Why do whales beach themselves to die?

Answered by Randy McIntyre

Whales beach themselves to die for a variety of reasons, and it is a complex and tragic phenomenon. As an expert in marine biology, I have studied and witnessed these events firsthand, and I can provide a detailed explanation.

One reason why whales beach themselves is due to navigational errors. Whales rely on echolocation to navigate and communicate with each other underwater. However, in certain situations, such as in shallow waters or areas with complex underwater topography, their echolocation signals can bounce off objects and confuse them. This can lead to the whales becoming disoriented and ending up stranded on shore.

Another factor that can contribute to beaching is social bonding within whale pods. Whales are highly social creatures and often travel in groups called pods. If one member of the pod becomes sick or injured and becomes stranded, other members may follow and beach themselves in an attempt to stay together and protect their companion. This behavior is known as “mass stranding” and has been observed in various whale species.

Furthermore, health issues and underlying medical conditions can also play a role in beaching events. Whales, like all mammals, are susceptible to diseases, infections, and parasites. When a whale is already weakened by illness or suffering from internal injuries, it may not have the strength or energy to swim back to deeper waters. This can result in the whale becoming stranded and eventually dying.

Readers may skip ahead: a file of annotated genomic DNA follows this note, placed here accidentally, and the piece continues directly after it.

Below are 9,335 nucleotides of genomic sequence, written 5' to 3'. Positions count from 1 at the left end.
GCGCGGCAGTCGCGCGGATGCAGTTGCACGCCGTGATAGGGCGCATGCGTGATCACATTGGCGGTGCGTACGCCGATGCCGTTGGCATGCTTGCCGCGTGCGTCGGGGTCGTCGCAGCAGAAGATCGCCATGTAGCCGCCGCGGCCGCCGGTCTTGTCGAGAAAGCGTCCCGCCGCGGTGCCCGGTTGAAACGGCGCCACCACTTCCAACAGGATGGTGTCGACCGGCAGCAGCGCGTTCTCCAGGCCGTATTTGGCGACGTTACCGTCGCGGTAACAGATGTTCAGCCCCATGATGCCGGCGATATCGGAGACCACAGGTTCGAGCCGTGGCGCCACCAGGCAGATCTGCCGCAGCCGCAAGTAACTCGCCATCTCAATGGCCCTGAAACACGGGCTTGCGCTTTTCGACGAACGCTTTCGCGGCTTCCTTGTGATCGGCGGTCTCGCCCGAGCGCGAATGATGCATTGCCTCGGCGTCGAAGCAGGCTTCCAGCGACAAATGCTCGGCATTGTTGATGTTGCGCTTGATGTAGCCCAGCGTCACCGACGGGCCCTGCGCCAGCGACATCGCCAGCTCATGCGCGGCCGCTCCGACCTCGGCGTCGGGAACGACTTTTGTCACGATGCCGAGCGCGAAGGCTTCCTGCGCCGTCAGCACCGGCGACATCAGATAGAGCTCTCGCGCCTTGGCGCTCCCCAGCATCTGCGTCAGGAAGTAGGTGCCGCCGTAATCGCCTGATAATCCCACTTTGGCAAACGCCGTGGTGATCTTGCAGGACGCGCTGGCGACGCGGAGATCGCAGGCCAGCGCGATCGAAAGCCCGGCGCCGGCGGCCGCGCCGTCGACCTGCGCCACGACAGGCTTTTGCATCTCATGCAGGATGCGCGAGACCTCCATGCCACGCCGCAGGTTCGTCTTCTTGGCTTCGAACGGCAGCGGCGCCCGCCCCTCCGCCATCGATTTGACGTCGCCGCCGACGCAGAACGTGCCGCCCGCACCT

In addition to these factors, whales may also beach themselves due to external threats and human activities. For example, loud underwater noise from sonar systems used by naval forces or seismic surveys can disorient and stress whales, causing them to panic and strand themselves. Pollution, such as oil spills or harmful algal blooms, can also contaminate their habitats and lead to health issues, increasing the chances of beaching.

It is important to note that the act of beaching itself is not intentional suicide. Whales are not capable of making conscious decisions to end their lives. Instead, it is a tragic consequence of various factors that can lead to their demise. When a whale becomes stranded, its massive weight puts immense pressure on its internal organs, leading to circulation problems and toxin buildup. This poisoning ultimately leads to the death of the animal.

Furthermore, once out of the water, a whale’s thick blubber, which serves as insulation in colder waters, can cause it to overheat under the sun’s direct heat. The lack of water to cool their bodies, combined with the stress of being stranded, can further weaken the whale and hasten its demise.

Additionally, whales need to breathe air as they are mammals, and their blowhole is their means of respiration. When stranded, if water enters their blowhole during high tide, they can drown. This adds another layer of danger and vulnerability for stranded whales.

Whales beach themselves to die due to a combination of navigational errors, social bonding within pods, health issues, external threats, and human activities. It is a heartbreaking event that highlights the vulnerability of these magnificent creatures and the need for conservation efforts to protect their habitats and ensure their survival in our oceans.